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Day 2: People of color impacting the social web – Faydra Deon (Fields) #28DaysofDiversity

28 Days of Diversity 2011
As we all know, February is Black History Month. It’s a month where we honor those who have made an impact on American culture for equal rights, those who have invented, those who have a helped others and those who have inspired everyone to be the best they can be, not only as a person of color but as a human. Last year for Black History Month, I started an online series called 28 Days Diversity where I would feature someone new everyday for the month of February for just being awesome in their own right. Even though it’s black history month, the goal for 28 Days of Diversity is to feature not just African-Americans but other minorities in the web/tech space. Also note that 28 Days of Diversity is not a popularity contest or an influencer list but a list of thought leaders in the social web sector, including entrepreneurs, bloggers, conference organizers, IT professionals and friends not ranked in any particular order who I have either met in person or followed online. Each post will include a picture, bio, two links from the selected person and this paragraph.

For 2011 I wanted to not just feature individuals but also address a topic that affects everyone. For 28 Days of Diversity 2011 each post/person will answer the question How can we use technology to close the digital divide? So for the next 28 days, come back to visit and to see who’s on the list. For day 2, I would like to introduce to some and present to others:

Faydra Deon (Fields)

28 Days of Diversity 2011

Twitter: @faydra_deon


Faydra Deon was using the Internet before most of her family and friends even knew about the world wide web (yes, the Internet and the Web are two different things). She has been a webmaster and web designer/developer for over 20 years; six of which were as a soldier in the U.S. Army. For the past four years, Faydra has been a computer applications trainer in the Washington, DC, area, training others to use (X)HTML, CSS, XML, Javascript, AJAX, PHP/MySQL and Adobe applications, like Dreamweaver, Fireworks and Photoshop, to design/develop websites for personal, business and government use. Faydra uses social media on a daily basis and also teaches social media classes, which include “Social Media Overview,” “Marketing with Social Media,” and “WordPress for Blogs.”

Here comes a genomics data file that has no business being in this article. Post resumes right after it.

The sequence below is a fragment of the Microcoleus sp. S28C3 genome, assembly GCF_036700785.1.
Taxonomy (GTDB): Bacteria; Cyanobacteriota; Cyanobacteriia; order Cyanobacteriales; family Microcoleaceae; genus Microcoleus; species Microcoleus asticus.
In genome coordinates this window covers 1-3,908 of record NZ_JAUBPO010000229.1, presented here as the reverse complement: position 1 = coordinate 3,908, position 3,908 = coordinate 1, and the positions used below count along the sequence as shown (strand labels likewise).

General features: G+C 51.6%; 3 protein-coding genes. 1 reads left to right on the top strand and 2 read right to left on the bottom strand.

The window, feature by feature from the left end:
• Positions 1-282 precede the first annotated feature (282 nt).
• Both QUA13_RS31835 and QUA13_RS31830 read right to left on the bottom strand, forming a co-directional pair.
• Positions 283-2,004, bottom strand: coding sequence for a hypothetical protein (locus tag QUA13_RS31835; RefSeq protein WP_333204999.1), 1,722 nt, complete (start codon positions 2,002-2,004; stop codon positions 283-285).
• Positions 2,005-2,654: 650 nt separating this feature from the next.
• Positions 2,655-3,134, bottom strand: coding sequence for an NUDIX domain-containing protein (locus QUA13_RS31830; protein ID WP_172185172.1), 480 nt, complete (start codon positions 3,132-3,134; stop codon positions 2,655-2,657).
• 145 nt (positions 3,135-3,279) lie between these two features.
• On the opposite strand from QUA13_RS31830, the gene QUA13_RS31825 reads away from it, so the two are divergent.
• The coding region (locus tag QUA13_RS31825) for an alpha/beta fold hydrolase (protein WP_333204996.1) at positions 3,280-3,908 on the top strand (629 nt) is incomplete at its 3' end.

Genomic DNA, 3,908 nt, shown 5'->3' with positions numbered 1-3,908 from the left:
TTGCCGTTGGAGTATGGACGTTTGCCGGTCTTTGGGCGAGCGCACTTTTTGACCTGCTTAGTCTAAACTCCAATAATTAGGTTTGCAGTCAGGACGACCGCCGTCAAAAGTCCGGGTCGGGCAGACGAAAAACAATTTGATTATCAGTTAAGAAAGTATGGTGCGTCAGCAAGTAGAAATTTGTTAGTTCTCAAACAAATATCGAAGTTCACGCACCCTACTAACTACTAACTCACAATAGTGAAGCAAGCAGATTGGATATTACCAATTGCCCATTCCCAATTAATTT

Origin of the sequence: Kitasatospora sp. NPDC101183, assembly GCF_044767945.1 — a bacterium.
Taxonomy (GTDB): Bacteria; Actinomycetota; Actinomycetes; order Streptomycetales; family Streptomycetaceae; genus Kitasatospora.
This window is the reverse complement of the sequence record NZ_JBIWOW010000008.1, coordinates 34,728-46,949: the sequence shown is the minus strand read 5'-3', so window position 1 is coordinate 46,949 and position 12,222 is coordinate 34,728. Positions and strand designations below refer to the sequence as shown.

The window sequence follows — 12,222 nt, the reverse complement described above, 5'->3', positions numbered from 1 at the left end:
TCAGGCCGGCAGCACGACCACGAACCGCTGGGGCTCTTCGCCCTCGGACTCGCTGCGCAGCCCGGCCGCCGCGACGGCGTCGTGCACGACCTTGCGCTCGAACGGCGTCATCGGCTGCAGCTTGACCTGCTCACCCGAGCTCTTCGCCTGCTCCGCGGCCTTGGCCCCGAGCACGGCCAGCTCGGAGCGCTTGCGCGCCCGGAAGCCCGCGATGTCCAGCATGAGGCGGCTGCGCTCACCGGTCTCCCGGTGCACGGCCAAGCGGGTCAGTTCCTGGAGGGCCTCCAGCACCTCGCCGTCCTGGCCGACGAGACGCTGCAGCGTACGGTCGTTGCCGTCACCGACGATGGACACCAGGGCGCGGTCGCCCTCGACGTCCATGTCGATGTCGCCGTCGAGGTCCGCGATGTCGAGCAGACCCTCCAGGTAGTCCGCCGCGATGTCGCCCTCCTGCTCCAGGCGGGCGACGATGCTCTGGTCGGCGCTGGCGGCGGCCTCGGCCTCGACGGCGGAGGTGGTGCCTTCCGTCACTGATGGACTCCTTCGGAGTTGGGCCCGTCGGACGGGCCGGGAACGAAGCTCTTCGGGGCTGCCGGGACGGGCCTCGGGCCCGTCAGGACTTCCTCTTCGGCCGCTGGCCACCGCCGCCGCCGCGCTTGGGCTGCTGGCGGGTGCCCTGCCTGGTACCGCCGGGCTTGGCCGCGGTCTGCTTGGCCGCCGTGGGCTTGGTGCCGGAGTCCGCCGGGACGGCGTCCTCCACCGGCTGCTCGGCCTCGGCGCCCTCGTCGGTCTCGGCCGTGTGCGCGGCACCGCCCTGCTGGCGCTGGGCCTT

On top of training, Faydra Deon writes six columns for She is a DC Social Media Examiner, the National WordPress Examiner, the National Free Web Examiner, the National Free Web Tools Examiner, the National African-American History Examiner and the National Dreamweaver Examiner. She also hosts a weekly Blog Talk Radio show entitled “Wednesday WordPress Q&A,” which starts at 7p EST.

In 2010, Faydra Deon was named one of the 100 Most Powerful Black Women on Twitter by Black Web 2.0, and in 2011 she was featured on

She has also started a journaling series called “30 Quotes 30 Days,” which is now up to three volumes, along with pocket companions to each volume (the quotes without the journal).

Her blogs, websites and social networking communities are numerous. Visit her at to see her many spaces and places on the web.

Faydra Deon graduated Magna Cum Laude with a Bachelor’s degree in African-American Studies from Howard University in Washington, DC.

How can we use technology to close the digital divide?

African-Americans seem to have duplicated in the “cyber world” what they’ve done in the “real world.” We appear to be more consumers than producers. We’re overdoing the “social” in social media and not maximizing social networking for its potential to create wealth. Instead of playing every game on Facebook, create a game that everyone else wants to play and advertisers want to be associated with. Instead of trying to get some nonsense topic to trend on Twitter, be the catalyst behind a Twitter trending topic that adds value to the cyber world and the real world beyond. Don’t send me links to 100 zany videos on YouTube, but start your own video series on something that you’re passionate about. If you’re not looking for your own niche, stop paying “lip support” to those using social media and social networking to build a legacy and at least help others with theirs. There’s nothing wrong with being social, but make sure you’re not just talking and doing no walking. Your time, your talents, your gifts are no less special than anyone else’s. It’s time to act like you know that and be that.

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